Wednesday, August 24, 2011

Power Over Distraction

"If the remission of pain is happiness, then the emergence from distraction is aesthetic bliss. I use these terms loosely, for I am not making an argument but attempting to describe the pleasure from recognition or rediscovery of certain essences permanently associated with human life. These essences are restored to our consciousness by persons who are described by artists...When you open a novel--and I mean of course the real thing--you enter into a state of intimacy with its writer. You hear a voice or, more significantly, an individual tone under the words. This tone you, the reader, will identify not so much by a name, the name of the author, as by a distinct and unique human quality. It seems to issue from the bosom, from a place beneath the breastbone. It is more musical than verbal, and it is the characteristic signature of a person, of a soul. Such a writer has power over distraction and fragmentation, and out of distressing unrest, even from the edge of chaos, he can bring unity and carry us into a state of intransitive attention."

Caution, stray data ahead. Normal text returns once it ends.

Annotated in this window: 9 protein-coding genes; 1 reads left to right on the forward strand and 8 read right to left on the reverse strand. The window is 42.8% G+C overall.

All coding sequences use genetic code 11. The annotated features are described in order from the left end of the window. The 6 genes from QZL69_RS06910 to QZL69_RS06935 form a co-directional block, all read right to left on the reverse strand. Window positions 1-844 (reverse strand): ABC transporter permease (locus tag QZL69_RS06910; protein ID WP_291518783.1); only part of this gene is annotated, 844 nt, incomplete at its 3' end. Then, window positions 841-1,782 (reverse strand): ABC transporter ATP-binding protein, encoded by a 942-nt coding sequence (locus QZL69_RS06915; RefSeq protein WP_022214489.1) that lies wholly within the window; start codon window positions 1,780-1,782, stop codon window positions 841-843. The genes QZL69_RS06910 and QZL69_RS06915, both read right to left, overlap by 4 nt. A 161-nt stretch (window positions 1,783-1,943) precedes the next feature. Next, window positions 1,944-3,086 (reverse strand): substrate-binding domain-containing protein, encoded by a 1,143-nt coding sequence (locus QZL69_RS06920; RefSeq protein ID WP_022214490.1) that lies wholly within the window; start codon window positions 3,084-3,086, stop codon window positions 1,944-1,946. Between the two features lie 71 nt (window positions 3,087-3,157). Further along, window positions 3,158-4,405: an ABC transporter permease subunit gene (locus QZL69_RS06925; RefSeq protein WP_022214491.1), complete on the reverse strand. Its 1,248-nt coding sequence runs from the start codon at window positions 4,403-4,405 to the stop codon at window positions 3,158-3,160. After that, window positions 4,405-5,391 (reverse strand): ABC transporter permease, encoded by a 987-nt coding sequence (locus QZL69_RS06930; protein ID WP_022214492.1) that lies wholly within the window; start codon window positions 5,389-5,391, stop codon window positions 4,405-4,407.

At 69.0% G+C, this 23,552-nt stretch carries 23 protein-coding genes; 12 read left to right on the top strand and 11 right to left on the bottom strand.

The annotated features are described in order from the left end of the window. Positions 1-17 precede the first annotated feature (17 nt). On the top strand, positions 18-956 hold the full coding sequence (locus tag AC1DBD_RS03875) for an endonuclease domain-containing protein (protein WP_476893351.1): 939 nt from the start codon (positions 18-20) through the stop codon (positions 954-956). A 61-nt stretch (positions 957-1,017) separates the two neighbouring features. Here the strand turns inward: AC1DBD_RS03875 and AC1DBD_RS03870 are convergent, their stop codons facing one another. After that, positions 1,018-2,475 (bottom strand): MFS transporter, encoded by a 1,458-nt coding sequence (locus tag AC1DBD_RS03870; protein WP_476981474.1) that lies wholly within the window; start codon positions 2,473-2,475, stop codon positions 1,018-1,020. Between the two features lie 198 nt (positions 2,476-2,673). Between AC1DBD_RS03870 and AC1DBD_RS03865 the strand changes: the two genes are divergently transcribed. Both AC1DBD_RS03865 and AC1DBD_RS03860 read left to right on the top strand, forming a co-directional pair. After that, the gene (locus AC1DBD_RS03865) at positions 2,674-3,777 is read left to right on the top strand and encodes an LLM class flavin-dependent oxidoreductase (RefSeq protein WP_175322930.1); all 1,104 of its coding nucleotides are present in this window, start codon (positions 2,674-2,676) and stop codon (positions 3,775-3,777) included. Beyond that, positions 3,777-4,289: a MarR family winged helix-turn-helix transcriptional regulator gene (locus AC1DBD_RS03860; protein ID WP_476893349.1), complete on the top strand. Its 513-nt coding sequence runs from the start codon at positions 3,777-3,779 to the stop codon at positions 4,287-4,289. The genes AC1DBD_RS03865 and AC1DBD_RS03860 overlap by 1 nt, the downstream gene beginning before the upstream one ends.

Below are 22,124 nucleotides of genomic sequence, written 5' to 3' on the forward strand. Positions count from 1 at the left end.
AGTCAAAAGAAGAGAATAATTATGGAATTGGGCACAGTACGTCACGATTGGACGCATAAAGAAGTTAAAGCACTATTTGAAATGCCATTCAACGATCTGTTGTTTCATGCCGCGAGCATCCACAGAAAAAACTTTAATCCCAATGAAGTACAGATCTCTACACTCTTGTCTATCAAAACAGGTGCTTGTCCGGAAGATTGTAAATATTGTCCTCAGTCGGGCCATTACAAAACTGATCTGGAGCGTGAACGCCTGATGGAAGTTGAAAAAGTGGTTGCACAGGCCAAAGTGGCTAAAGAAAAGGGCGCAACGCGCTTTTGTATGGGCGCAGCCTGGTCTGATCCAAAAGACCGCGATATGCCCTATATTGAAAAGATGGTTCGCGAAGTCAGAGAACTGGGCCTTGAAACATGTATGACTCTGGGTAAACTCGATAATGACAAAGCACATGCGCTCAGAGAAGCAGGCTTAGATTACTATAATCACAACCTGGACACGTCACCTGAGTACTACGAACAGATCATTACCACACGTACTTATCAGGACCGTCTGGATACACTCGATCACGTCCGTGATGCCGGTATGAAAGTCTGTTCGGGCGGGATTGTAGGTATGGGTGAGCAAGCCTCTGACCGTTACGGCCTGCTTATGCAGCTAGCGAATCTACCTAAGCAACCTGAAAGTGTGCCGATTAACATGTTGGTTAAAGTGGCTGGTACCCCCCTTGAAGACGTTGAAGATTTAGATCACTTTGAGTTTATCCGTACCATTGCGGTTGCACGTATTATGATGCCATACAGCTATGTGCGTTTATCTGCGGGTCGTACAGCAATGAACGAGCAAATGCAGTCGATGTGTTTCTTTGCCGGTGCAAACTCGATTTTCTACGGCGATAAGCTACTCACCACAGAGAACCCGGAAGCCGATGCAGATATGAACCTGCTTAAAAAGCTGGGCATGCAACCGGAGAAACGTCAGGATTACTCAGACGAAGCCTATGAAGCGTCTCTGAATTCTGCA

Saul Bellow on "the distracted public" in his collection of non-fiction, It All Adds Up: From the Dim Past to the Uncertain Future.

No comments:

Post a Comment